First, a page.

In this untitled four person exhibition, collaborative works by Graham Anderson and Caitlin Keogh and solo and collaborative pieces by Alisa Baremboym and Thomas Torres Cordova are viewed together -- with video, photography, painting, sculpture and interior designing cooperating and obliging one another within the space.
Things falling closer to interior decor than art make up the collaborative practice of Graham Anderson and Caitlin Keogh. Anderson and Keogh are both painters, but here they utilize other skills to design and execute functional pieces. Installed at 179 Canal are two folding screens, a large curtain, a mirror, plant stands, and throw pillows. Questions around craftsmanship and design have informed their individual painting practices, and here they search for a combined aesthetic. These design pieces are informed by Memphis, the Italian design group from the late 70's and 80's, as well as Bauhaus design and Diaghilev Ballet Russe set designs from the early 20th century. Their pieces for this show are in part inspired by the pre-existing decor of 179 Canal, the remains of the jewelry showroom that existed here years ago, with chandeliers, textured walls, and marble floors. The gallery space comes with a ready-made narrative of aspiration, class, embellishment and exclusivity. Anderson and Keogh's decorative furniture pieces incorporate aspects of the space's condition to reassert this fantasy of privacy and beauty.
In contrast to the delicately hand-crafted furniture pieces provided by Anderson/Keogh, Alisa Baremboym and Thomas Torres Cordova's mixed media video installations, sculptures and photos use digital material juxtapositions to both empty out cultural signifiers and explore the ways in which the intersection between technology and popular media shape everyday life. In doing so, Baremboym underlines the value contrasts between the two cultures from which she culls her source material (America/Russia), using digital and folk images simultaneously. Tension is inserted in the overlap between the two cultures as photographic images meld with industrially printed fabrics. A glamour shot wrapped and hiding in a veneer of fabrics gets lost in the mechanization of patterns and is called back again in the photographs from which the fabric abstracts itself. In the abyss of abstraction it is incomprehensible to catch these ghosts unless you escape with them.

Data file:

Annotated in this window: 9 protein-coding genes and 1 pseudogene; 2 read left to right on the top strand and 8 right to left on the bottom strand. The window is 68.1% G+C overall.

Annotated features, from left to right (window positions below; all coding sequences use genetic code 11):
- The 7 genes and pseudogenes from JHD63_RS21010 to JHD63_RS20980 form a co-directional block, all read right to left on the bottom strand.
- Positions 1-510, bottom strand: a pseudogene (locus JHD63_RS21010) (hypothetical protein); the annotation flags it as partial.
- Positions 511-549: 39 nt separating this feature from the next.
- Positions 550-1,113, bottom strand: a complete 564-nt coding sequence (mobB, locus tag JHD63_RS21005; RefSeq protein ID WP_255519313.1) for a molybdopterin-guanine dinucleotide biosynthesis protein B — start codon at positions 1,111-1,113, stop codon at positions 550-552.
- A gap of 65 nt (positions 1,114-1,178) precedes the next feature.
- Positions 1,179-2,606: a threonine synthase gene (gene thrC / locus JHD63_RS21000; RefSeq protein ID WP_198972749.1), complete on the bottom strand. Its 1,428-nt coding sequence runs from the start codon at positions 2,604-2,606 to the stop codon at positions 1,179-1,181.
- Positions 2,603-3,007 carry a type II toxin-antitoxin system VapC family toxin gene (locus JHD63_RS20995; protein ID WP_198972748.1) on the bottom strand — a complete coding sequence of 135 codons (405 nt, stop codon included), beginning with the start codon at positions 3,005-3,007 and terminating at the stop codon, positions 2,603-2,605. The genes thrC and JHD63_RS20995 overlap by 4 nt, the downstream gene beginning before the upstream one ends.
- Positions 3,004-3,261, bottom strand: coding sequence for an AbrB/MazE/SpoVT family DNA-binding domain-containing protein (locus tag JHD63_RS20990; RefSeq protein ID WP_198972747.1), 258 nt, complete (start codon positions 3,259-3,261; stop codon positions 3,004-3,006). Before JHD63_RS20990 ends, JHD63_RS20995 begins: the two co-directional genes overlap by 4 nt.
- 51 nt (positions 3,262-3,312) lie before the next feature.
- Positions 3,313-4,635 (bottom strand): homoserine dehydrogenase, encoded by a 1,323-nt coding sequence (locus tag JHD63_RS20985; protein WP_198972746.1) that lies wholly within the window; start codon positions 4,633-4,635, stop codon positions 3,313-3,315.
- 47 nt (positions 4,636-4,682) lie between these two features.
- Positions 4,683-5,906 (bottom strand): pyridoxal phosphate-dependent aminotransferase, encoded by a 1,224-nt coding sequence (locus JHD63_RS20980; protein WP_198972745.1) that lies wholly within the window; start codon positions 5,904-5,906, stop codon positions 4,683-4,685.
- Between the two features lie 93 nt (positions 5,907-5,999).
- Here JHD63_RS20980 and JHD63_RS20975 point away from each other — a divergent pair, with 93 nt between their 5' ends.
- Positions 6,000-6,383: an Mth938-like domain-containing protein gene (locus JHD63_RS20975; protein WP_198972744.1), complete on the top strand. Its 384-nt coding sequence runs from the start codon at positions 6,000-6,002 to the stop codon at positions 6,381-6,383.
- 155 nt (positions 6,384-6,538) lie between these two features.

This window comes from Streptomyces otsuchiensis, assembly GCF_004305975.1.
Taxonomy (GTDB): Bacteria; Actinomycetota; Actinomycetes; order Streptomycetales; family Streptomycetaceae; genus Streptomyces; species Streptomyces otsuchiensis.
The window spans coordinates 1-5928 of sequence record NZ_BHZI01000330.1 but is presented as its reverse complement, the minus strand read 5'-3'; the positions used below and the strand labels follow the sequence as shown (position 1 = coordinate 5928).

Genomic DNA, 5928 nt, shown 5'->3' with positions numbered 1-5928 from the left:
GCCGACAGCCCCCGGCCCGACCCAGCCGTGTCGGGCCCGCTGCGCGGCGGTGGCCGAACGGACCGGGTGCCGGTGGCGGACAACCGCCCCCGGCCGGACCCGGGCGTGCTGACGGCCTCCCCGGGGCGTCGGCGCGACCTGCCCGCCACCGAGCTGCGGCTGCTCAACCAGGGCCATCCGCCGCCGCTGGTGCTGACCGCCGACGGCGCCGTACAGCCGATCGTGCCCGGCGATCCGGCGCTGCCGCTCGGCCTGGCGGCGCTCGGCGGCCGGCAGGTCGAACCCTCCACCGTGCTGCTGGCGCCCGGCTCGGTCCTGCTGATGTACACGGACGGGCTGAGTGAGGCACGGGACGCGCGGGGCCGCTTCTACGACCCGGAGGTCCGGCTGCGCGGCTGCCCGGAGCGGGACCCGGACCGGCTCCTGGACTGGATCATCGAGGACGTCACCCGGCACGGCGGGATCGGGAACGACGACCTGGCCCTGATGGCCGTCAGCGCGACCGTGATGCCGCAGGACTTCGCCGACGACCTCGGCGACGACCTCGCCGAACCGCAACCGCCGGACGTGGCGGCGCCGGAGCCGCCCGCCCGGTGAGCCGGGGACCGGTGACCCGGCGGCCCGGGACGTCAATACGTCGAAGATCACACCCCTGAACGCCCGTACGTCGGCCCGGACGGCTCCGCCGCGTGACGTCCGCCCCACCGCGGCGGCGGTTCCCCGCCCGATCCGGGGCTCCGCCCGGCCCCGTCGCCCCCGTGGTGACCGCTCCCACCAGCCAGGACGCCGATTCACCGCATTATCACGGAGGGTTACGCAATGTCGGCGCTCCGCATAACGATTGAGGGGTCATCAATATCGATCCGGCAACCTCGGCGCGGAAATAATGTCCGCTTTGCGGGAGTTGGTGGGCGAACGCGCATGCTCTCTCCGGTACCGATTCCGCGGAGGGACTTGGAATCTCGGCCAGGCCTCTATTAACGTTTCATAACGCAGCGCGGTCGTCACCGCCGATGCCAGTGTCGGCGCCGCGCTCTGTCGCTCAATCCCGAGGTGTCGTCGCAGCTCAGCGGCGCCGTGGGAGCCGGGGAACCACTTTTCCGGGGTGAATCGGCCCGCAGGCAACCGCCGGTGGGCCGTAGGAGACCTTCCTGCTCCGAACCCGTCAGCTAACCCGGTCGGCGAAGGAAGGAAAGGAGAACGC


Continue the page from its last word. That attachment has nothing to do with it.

Torres, on the other hand, uses glass both sculpturally and functionally to highlight the projector and the projected image. Sleek ergonomic qualities shared by the personal computer and the jet fighter cockpit control panel are linked to modern media and the military industrial complex while the video itself undermines our expectations of action films. In encountering these video and sculptural works, the viewer’s pace quickens, pulling the body out of inertia and toward a cracked and sandblasted shatter resistant windshield. A video collaboration with Baremboym, follows an elderly couple of Russian immigrants on a gambling trip to Atlantic City. Feeling distance and speed, nationality and nationalism, we see just how far we can go to disable our past and fast forward to the future, projecting ourselves into a world patterned by pastoral quiet or of blinking lights and the house of cards.